I cruised the High Line, told tourists over and over again that I had no idea where the subway was, got caught in the rain and stumbled upon the most iconic residential New York City street I’ve ever laid eyes on. The excitement I experienced at seeing the black railing and brick entryways is comical to me. I couldn’t take enough photos of them. It was straight out of Sex and the City (which by the way I just learned I was only 3 blocks way from Carrie Bradshaw’s apartment and had no idea!). Better planning would have been a great idea, but I sorta just wanted to wing it in a way.

Getting caught in the rain was probably one of my favorite parts of my trip. It was just warm enough not to be cold, thank goodness because I did not prepare myself. Since I didn’t have a plan that day, I really didn’t think I’d still be out when the rain came. So there I was in shorts and a tank top completely drenched and still photographing anything that interested me. A few times the rain was coming down so hard and fast I had to find cover…as did many other tourists and locals.

Once the rain seemed to let up I saw this perfectly cute brick building with a cafe on street level. I thought, “well isn’t this just picture perfect with all the people walking around?” So I set up my tripod and started snapping photos in the middle of the street. Other people started following suit and doing the same. Assuming everyone around me noticed that I had a great eye for photography, I thought I was super cool and giving people confidence to just shoot!! Then more people stopped and took photos. Most people were posing in front of the building. I thought “What the hell? Why is this building so popular?” I took out my phone (that was at 20% battery life even AFTER plugging it into my mobile charger) and saw on Maps that there was a cute little photo icon identifying this corner as the Friends Apartment. “What!?!?!?! I’m a COMPLETE obsessed Friends fan and I had NO IDEA I was photographing the apartment building.” Guys, I completely embarrassed myself and was utterly ashamed at my lack of planning and knowledge. But super proud of my ability to stumble upon Grove Street!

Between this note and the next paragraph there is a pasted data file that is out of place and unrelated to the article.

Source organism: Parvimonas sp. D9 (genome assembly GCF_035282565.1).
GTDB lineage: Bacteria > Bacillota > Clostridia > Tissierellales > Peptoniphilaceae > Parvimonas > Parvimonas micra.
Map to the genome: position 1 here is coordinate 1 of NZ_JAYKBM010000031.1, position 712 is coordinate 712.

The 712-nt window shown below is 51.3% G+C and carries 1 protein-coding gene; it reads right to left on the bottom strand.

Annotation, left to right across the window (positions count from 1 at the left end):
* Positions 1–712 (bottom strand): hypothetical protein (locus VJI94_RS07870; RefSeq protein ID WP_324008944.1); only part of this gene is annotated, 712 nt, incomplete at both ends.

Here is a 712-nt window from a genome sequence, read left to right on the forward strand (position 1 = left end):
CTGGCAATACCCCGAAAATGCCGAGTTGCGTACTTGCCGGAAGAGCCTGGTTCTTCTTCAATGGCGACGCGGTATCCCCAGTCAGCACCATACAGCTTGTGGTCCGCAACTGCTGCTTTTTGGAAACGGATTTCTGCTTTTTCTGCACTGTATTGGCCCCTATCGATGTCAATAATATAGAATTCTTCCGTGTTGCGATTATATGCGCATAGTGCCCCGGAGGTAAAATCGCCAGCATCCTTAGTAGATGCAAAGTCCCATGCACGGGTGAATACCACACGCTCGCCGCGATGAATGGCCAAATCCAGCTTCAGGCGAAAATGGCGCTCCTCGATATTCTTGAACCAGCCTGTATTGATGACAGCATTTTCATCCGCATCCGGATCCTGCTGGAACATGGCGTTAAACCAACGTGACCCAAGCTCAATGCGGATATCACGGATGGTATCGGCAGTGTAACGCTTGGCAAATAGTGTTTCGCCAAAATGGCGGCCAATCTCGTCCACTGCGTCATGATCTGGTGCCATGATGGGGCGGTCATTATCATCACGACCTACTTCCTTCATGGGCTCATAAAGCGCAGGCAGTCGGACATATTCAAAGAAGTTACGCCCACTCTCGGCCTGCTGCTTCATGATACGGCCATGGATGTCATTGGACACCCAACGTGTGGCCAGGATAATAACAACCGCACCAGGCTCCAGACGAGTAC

Keeping a close eye of my location on my phone’s map (and draining the battery), I saw that Chinatown was coming up. So I strolled down colorful Pell St. Then I saw that I passed Little Italy, so I walked back north…grabbing an entire pizza of course. I was on a mad dash to find that perfect New York style pizza.

I will say that while Lombardi’s pizza was good, it wasn’t the style I was looking for. I later found that at Grimaldi’s !!

After drying off a bit I headed further south to the 911 Memorial, scoped the spot I would be standing to capture the Brooklyn Bridge, and watched a little urban basketball. Once the sun went down I began photographing the Brooklyn Bridge which is definitely a highlight of my trip. There were two other photographers there doing the same, both from NYC (I was proud to find that my Spokane, WA skills kicked their NY skills asses!! They weren’t so impressed).

Once I achieved my goals I headed back around 8:30pm and my phone was at 7% battery life. I had been using Maps to help navigate me and now I had to find a way to get back to Midtown possibly without my phone. This image shows my walking route until I hopped onto a subway (after charging my phone at a super convenient charging hub!!) to get closer to my hotel.

I’ll end my writing here and just upload a handful of images. If you have a chance to travel and experience sights alone, go ahead. Give it a shot. It will prove to you that you are capable and strong…but I already knew that about myself. I knew I could do it…I just never had before, and now I know I prefer a loved one at my side to share it with.

I tried replicating the blurry image Peet’s character created in A Lot Like Love


Solo Traveling in New York-A Photographer’s Personal Triumphs and Loneliness | / Posted on | Shoots

All Photography and Original Text © Crystal Madsen Photography